RED LAKE, MN – The Red Lake Band of Chippewa Indians (Red Lake Nation) is home to over 14,000 tribal members and is one of the most unique and isolated reservations in the country.
Red Lake Solar Project
Aspiring to energy sovereignty
Located in Northern Minnesota, Red Lake Nation covers 1,259 square miles, including most of Red Lake. The Red Lake Band is one of the only native tribes to have retained their original land and it is now the only closed reservation in Minnesota. The tribe has maintained sovereignty over their land and people since first arriving in Minnesota in the 17th century and their next goal is to achieve energy sovereignty through the use of clean energy.
In their accountability decree, Red Lake Nation states that it is “committed to maintaining and conducting its affairs in a manner that is aligned with the expectations of our ancestors, elders, tribal members, and future generations. The Red Lake Tribal Council is also committed to helping every member achieve independence and economic security by utilizing today’s technology, developing strong economic infrastructure, and providing a quality educational system.”
This accountability statement is steeped in Ojibwe tradition, and you can see its values in the Red Lake Solar Project, a one-of-its-kind solar and storage project whose goal is to achieve energy sovereignty for the Tribe while creating jobs and a more sustainable way of life for future generations.
The project has been picking up steam ever since crowdfunding was used to fund the first 80-kilowatt project on the Government Center in Red Lake. Phase 2 started in mid-September, with tribal members arriving to install a 240-kilowatt project on the workforce development center in Redby, called Oshkiimaajitahdah or New Beginnings.
A dream for Red Lake
At the heart of this project is Bob Blake, owner of Solar Bear, a solar installation business, and Executive Director of Native Sun Community Power Development. By his own description, Bob “wears a lot of hats.” On the day we meet with him in Red Lake, he is constantly busy, ferrying people around town, stopping for a moment to chat with someone, and all the time smiling through a painful knee injury.
“My hope, my dream for Red Lake is for this to be a model for other tribes to follow. What’s really exciting about all this is that our people can go ahead and get the knowledge around this technology and be a part of this new renewable energy green deal that’s gonna be happening. I feel like renewable energy is going to be this driver of change and prosperity in ways that tribal nations have never seen before,” Bob tells us.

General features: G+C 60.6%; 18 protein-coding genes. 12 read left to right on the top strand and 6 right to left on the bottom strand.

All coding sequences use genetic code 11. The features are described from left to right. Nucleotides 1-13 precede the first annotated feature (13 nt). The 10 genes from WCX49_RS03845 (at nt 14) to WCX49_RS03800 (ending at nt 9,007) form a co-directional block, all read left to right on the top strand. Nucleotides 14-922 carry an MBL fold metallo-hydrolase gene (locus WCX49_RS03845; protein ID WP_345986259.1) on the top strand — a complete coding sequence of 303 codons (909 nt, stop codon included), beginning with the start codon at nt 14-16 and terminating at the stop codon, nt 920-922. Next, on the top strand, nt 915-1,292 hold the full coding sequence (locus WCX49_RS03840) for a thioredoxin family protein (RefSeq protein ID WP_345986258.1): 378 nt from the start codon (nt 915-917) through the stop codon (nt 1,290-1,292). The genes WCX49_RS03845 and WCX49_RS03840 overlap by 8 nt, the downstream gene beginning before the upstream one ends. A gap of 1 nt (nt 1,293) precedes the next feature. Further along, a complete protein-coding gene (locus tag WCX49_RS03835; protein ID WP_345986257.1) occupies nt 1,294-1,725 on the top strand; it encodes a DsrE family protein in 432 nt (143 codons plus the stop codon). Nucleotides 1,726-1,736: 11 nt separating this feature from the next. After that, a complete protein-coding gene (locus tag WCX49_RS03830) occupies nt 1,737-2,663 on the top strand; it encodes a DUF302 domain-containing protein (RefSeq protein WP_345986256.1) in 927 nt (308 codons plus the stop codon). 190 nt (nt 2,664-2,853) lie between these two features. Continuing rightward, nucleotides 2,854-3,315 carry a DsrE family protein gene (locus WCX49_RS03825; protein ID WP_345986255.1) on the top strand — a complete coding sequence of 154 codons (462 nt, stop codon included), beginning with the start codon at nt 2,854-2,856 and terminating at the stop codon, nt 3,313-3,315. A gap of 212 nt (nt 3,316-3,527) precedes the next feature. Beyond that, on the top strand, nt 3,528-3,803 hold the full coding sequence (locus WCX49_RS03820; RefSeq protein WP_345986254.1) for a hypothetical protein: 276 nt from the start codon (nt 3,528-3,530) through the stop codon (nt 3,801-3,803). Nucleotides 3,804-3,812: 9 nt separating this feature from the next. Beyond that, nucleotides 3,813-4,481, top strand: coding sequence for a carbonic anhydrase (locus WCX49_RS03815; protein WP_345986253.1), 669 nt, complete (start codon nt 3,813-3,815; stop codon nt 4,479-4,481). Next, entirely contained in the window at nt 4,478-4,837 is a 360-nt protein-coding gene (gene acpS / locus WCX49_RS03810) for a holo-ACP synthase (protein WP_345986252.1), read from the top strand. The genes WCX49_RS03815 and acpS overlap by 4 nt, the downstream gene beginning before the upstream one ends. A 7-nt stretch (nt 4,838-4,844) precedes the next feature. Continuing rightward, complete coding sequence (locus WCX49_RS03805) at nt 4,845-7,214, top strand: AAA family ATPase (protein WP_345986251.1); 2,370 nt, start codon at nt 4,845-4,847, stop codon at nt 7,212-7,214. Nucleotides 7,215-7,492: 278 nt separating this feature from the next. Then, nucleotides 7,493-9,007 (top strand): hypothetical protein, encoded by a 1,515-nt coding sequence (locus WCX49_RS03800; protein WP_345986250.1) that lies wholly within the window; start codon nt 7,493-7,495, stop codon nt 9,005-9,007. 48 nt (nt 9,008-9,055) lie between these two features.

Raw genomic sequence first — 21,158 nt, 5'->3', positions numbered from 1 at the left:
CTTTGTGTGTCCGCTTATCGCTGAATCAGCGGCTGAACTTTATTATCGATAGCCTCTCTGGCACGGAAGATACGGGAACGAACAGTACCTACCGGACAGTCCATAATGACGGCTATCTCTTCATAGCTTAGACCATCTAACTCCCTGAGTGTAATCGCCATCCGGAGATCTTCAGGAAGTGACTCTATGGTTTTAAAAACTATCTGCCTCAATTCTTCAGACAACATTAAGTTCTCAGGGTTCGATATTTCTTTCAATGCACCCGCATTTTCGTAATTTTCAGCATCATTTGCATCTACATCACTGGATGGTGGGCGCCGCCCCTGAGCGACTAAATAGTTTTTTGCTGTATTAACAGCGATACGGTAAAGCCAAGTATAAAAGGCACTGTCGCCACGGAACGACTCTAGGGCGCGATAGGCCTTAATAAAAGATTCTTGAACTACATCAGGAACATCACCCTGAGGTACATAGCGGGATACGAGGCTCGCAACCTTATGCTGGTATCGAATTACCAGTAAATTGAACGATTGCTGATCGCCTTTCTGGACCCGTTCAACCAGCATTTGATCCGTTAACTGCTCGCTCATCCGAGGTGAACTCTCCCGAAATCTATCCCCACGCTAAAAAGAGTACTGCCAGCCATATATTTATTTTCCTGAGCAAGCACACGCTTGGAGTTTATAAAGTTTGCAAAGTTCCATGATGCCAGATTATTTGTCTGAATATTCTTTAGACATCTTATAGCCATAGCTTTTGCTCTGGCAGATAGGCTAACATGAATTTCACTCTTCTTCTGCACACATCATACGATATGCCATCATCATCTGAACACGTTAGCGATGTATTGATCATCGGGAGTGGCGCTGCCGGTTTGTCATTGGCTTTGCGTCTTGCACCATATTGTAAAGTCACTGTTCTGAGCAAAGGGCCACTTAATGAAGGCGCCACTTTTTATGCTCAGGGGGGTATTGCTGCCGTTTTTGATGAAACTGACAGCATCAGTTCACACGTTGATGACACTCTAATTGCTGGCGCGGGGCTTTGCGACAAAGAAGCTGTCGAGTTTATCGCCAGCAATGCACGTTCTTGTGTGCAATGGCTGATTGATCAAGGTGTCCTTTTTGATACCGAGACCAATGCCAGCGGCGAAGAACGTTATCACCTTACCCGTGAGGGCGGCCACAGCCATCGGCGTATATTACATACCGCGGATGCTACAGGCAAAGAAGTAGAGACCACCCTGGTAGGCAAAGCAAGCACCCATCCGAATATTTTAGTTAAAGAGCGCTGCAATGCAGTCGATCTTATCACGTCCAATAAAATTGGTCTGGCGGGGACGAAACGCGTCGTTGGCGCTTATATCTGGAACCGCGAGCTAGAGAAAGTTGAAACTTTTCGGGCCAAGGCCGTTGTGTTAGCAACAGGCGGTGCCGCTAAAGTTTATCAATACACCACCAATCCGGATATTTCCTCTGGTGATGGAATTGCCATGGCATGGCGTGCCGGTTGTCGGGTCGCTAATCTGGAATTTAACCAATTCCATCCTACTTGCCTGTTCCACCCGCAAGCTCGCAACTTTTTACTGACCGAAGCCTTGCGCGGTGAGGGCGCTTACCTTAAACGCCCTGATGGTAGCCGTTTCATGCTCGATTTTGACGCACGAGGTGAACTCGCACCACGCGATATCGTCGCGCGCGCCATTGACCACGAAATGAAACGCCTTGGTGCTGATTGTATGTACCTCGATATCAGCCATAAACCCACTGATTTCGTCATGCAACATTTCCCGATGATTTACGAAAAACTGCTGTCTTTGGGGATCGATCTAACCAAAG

Tribal chairman’s vision for energy sovereignty
Bob introduces us to Red Lake Nation’s tribal chairman, Darrell Seki. Darrell grew up in Ponemah, and was raised by his grandparents, who all spoke Ojibwe as their first language. Darrell is currently serving his second term as Tribal Chairman. Darrell is whole-heartedly supportive of the Red Lake Solar Project, and views it as a way to care for tribal members.
“My vision is that we provide all the energy for our membership free so they don’t have to pay nothing, so they don’t have to worry about getting disconnected. This is the vision,” he tells us.
“I was raised in a traditional way and my grandparents always taught us to respect our lakes, our waters, and our trees and do our ceremonies the way we were taught,” Darrel explains. He says this upbringing has been imprinted on him, and that one of the many drivers for the Red Lake Solar Project is to protect the tribe from climate change.
Bob tells us one of the things he respects most about Darrell is his long term thinking. “Darrell thinks about making decisions seven generations ahead and that’s the way our people used to do it. We used to think seven generations ahead, not this four quarters, first quarter, second quarter — that’s so narrow-minded and we have to think about what’s it gonna be like in the future, what we are going have for our children, our grandchildren, what kind of world are they going to inherit.”